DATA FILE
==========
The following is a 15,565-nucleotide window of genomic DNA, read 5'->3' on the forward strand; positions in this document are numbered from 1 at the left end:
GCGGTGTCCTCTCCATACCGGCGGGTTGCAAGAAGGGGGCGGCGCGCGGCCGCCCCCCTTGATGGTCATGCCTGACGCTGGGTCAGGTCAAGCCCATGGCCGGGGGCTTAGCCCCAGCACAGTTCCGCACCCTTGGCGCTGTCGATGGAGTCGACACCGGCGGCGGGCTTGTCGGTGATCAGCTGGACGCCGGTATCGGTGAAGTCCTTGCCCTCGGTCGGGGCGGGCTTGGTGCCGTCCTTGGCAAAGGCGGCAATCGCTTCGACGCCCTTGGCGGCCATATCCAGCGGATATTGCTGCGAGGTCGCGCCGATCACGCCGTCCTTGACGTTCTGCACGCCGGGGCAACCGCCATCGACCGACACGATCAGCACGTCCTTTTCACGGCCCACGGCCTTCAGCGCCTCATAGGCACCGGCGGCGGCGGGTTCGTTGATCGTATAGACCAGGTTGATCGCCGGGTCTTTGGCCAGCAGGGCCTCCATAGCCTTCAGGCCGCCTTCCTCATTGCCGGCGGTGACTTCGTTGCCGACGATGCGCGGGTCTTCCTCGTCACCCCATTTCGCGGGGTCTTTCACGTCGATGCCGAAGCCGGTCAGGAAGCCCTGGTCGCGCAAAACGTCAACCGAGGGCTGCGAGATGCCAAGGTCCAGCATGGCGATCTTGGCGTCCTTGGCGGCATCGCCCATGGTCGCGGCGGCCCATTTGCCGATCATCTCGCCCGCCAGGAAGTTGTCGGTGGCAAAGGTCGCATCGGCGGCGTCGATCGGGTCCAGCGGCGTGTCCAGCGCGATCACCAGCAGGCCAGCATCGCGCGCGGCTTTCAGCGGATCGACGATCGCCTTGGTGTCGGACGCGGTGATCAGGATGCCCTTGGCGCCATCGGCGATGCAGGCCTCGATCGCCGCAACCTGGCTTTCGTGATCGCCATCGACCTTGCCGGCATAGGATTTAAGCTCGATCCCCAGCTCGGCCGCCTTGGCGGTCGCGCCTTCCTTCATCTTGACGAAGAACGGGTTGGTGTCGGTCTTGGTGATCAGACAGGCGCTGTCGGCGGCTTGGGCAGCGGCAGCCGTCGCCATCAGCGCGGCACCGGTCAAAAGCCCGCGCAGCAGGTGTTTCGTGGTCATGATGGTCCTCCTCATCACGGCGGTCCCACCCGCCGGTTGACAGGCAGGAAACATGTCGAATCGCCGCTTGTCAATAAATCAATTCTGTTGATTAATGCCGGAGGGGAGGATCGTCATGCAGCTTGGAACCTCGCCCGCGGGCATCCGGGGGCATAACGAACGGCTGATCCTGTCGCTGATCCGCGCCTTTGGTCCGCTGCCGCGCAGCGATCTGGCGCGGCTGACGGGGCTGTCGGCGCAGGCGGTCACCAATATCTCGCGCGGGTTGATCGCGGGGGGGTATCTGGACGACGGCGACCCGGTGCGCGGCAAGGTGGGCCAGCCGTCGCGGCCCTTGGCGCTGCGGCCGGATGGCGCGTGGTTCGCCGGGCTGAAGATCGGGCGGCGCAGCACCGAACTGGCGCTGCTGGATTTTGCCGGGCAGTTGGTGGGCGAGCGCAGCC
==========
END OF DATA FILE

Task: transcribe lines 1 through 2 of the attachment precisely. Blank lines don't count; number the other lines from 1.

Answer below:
The following is a 15,565-nucleotide window of genomic DNA, read 5'->3' on the forward strand; positions in this document are numbered from 1 at the left end:
GCGGTGTCCTCTCCATACCGGCGGGTTGCAAGAAGGGGGCGGCGCGCGGCCGCCCCCCTTGATGGTCATGCCTGACGCTGGGTCAGGTCAAGCCCATGGCCGGGGGCTTAGCCCCAGCACAGTTCCGCACCCTTGGCGCTGTCGATGGAGTCGACACCGGCGGCGGGCTTGTCGGTGATCAGCTGGACGCCGGTATCGGTGAAGTCCTTGCCCTCGGTCGGGGCGGGCTTGGTGCCGTCCTTGGCAAAGGCGGCAATCGCTTCGACGCCCTTGGCGGCCATATCCAGCGGATATTGCTGCGAGGTCGCGCCGATCACGCCGTCCTTGACGTTCTGCACGCCGGGGCAACCGCCATCGACCGACACGATCAGCACGTCCTTTTCACGGCCCACGGCCTTCAGCGCCTCATAGGCACCGGCGGCGGCGGGTTCGTTGATCGTATAGACCAGGTTGATCGCCGGGTCTTTGGCCAGCAGGGCCTCCATAGCCTTCAGGCCGCCTTCCTCATTGCCGGCGGTGACTTCGTTGCCGACGATGCGCGGGTCTTCCTCGTCACCCCATTTCGCGGGGTCTTTCACGTCGATGCCGAAGCCGGTCAGGAAGCCCTGGTCGCGCAAAACGTCAACCGAGGGCTGCGAGATGCCAAGGTCCAGCATGGCGATCTTGGCGTCCTTGGCGGCATCGCCCATGGTCGCGGCGGCCCATTTGCCGATCATCTCGCCCGCCAGGAAGTTGTCGGTGGCAAAGGTCGCATCGGCGGCGTCGATCGGGTCCAGCGGCGTGTCCAGCGCGATCACCAGCAGGCCAGCATCGCGCGCGGCTTTCAGCGGATCGACGATCGCCTTGGTGTCGGACGCGGTGATCAGGATGCCCTTGGCGCCATCGGCGATGCAGGCCTCGATCGCCGCAACCTGGCTTTCGTGATCGCCATCGACCTTGCCGGCATAGGATTTAAGCTCGATCCCCAGCTCGGCCGCCTTGGCGGTCGCGCCTTCCTTCATCTTGACGAAGAACGGGTTGGTGTCGGTCTTGGTGATCAGACAGGCGCTGTCGGCGGCTTGGGCAGCGGCAGCCGTCGCCATCAGCGCGGCACCGGTCAAAAGCCCGCGCAGCAGGTGTTTCGTGGTCATGATGGTCCTCCTCATCACGGCGGTCCCACCCGCCGGTTGACAGGCAGGAAACATGTCGAATCGCCGCTTGTCAATAAATCAATTCTGTTGATTAATGCCGGAGGGGAGGATCGTCATGCAGCTTGGAACCTCGCCCGCGGGCATCCGGGGGCATAACGAACGGCTGATCCTGTCGCTGATCCGCGCCTTTGGTCCGCTGCCGCGCAGCGATCTGGCGCGGCTGACGGGGCTGTCGGCGCAGGCGGTCACCAATATCTCGCGCGGGTTGATCGCGGGGGGGTATCTGGACGACGGCGACCCGGTGCGCGGCAAGGTGGGCCAGCCGTCGCGGCCCTTGGCGCTGCGGCCGGATGGCGCGTGGTTCGCCGGGCTGAAGATCGGGCGGCGCAGCACCGAACTGGCGCTGCTGGATTTTGCCGGGCAGTTGGTGGGCGAGCGCAGCC